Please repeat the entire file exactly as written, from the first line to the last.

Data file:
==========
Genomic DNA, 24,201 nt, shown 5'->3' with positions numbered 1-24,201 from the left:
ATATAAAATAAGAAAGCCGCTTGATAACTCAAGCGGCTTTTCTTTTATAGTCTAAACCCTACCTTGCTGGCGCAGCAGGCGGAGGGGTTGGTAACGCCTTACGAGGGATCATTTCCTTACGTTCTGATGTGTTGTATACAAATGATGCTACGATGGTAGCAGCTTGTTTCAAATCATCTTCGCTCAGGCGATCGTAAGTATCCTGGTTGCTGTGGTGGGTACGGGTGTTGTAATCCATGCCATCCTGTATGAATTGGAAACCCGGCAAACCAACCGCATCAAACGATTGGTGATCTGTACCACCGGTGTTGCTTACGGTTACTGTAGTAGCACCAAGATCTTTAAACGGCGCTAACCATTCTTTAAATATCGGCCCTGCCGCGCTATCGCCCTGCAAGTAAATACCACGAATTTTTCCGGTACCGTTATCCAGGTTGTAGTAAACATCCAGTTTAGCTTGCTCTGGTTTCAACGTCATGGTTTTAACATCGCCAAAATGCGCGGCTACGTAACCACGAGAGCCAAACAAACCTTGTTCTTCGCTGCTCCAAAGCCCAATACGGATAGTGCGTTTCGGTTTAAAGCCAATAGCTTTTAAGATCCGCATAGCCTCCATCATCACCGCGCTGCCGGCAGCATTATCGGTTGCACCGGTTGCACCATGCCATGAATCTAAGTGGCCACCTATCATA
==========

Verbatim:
Genomic DNA, 24,201 nt, shown 5'->3' with positions numbered 1-24,201 from the left:
ATATAAAATAAGAAAGCCGCTTGATAACTCAAGCGGCTTTTCTTTTATAGTCTAAACCCTACCTTGCTGGCGCAGCAGGCGGAGGGGTTGGTAACGCCTTACGAGGGATCATTTCCTTACGTTCTGATGTGTTGTATACAAATGATGCTACGATGGTAGCAGCTTGTTTCAAATCATCTTCGCTCAGGCGATCGTAAGTATCCTGGTTGCTGTGGTGGGTACGGGTGTTGTAATCCATGCCATCCTGTATGAATTGGAAACCCGGCAAACCAACCGCATCAAACGATTGGTGATCTGTACCACCGGTGTTGCTTACGGTTACTGTAGTAGCACCAAGATCTTTAAACGGCGCTAACCATTCTTTAAATATCGGCCCTGCCGCGCTATCGCCCTGCAAGTAAATACCACGAATTTTTCCGGTACCGTTATCCAGGTTGTAGTAAACATCCAGTTTAGCTTGCTCTGGTTTCAACGTCATGGTTTTAACATCGCCAAAATGCGCGGCTACGTAACCACGAGAGCCAAACAAACCTTGTTCTTCGCTGCTCCAAAGCCCAATACGGATAGTGCGTTTCGGTTTAAAGCCAATAGCTTTTAAGATCCGCATAGCCTCCATCATCACCGCGCTGCCGGCAGCATTATCGGTTGCACCGGTTGCACCATGCCATGAATCTAAGTGGCCACCTATCATA